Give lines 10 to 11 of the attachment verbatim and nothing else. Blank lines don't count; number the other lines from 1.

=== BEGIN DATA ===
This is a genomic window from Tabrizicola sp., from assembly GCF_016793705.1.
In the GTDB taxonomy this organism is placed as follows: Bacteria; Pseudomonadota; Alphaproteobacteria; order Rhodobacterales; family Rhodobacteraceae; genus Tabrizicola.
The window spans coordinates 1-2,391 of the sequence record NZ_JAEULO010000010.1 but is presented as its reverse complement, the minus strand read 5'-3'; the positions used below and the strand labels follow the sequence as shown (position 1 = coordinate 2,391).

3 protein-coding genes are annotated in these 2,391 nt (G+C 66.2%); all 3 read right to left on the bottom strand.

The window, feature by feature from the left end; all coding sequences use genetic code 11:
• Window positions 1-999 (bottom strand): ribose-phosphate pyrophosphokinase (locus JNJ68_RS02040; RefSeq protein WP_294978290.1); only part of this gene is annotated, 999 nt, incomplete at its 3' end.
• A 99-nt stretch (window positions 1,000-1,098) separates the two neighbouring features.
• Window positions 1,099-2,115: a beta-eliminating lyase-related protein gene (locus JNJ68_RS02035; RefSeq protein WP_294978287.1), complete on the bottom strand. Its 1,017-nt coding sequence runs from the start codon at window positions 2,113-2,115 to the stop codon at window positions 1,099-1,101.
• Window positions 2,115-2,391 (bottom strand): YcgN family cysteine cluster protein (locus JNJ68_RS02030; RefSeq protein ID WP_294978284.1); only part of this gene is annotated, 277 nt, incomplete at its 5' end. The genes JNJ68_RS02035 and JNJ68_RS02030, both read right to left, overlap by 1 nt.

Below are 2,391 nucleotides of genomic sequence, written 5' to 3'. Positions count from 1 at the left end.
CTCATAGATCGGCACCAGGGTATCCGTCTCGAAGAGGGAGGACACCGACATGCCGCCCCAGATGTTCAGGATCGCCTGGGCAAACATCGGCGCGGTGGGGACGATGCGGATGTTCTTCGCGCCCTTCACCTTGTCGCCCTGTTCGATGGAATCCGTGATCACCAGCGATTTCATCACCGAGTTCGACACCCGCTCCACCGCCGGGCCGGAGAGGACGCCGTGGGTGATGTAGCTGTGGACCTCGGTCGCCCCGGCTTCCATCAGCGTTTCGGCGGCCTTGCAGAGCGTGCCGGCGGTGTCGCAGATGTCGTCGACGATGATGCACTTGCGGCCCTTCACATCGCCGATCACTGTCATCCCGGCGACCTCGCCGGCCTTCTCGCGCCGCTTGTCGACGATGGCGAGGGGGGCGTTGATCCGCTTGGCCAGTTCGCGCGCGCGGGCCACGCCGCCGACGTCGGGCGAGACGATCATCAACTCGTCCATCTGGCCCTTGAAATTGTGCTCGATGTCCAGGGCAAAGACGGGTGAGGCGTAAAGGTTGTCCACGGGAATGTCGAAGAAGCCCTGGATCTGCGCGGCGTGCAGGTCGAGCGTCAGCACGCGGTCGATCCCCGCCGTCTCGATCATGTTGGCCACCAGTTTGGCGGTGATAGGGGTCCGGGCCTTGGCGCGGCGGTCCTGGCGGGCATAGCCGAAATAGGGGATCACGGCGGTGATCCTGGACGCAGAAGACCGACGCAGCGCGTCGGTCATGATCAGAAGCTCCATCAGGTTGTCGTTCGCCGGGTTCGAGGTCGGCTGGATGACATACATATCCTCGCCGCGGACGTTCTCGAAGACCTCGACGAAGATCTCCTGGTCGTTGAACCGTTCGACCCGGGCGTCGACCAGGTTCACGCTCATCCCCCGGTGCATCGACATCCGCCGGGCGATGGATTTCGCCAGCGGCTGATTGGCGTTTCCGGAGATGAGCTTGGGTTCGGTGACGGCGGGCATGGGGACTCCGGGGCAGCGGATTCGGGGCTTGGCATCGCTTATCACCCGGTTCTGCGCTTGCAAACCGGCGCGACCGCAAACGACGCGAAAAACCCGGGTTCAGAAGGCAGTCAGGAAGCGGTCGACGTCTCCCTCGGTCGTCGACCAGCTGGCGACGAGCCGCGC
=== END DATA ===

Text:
Below are 2,391 nucleotides of genomic sequence, written 5' to 3'. Positions count from 1 at the left end.
CTCATAGATCGGCACCAGGGTATCCGTCTCGAAGAGGGAGGACACCGACATGCCGCCCCAGATGTTCAGGATCGCCTGGGCAAACATCGGCGCGGTGGGGACGATGCGGATGTTCTTCGCGCCCTTCACCTTGTCGCCCTGTTCGATGGAATCCGTGATCACCAGCGATTTCATCACCGAGTTCGACACCCGCTCCACCGCCGGGCCGGAGAGGACGCCGTGGGTGATGTAGCTGTGGACCTCGGTCGCCCCGGCTTCCATCAGCGTTTCGGCGGCCTTGCAGAGCGTGCCGGCGGTGTCGCAGATGTCGTCGACGATGATGCACTTGCGGCCCTTCACATCGCCGATCACTGTCATCCCGGCGACCTCGCCGGCCTTCTCGCGCCGCTTGTCGACGATGGCGAGGGGGGCGTTGATCCGCTTGGCCAGTTCGCGCGCGCGGGCCACGCCGCCGACGTCGGGCGAGACGATCATCAACTCGTCCATCTGGCCCTTGAAATTGTGCTCGATGTCCAGGGCAAAGACGGGTGAGGCGTAAAGGTTGTCCACGGGAATGTCGAAGAAGCCCTGGATCTGCGCGGCGTGCAGGTCGAGCGTCAGCACGCGGTCGATCCCCGCCGTCTCGATCATGTTGGCCACCAGTTTGGCGGTGATAGGGGTCCGGGCCTTGGCGCGGCGGTCCTGGCGGGCATAGCCGAAATAGGGGATCACGGCGGTGATCCTGGACGCAGAAGACCGACGCAGCGCGTCGGTCATGATCAGAAGCTCCATCAGGTTGTCGTTCGCCGGGTTCGAGGTCGGCTGGATGACATACATATCCTCGCCGCGGACGTTCTCGAAGACCTCGACGAAGATCTCCTGGTCGTTGAACCGTTCGACCCGGGCGTCGACCAGGTTCACGCTCATCCCCCGGTGCATCGACATCCGCCGGGCGATGGATTTCGCCAGCGGCTGATTGGCGTTTCCGGAGATGAGCTTGGGTTCGGTGACGGCGGGCATGGGGACTCCGGGGCAGCGGATTCGGGGCTTGGCATCGCTTATCACCCGGTTCTGCGCTTGCAAACCGGCGCGACCGCAAACGACGCGAAAAACCCGGGTTCAGAAGGCAGTCAGGAAGCGGTCGACGTCTCCCTCGGTCGTCGACCAGCTGGCGACGAGCCGCGC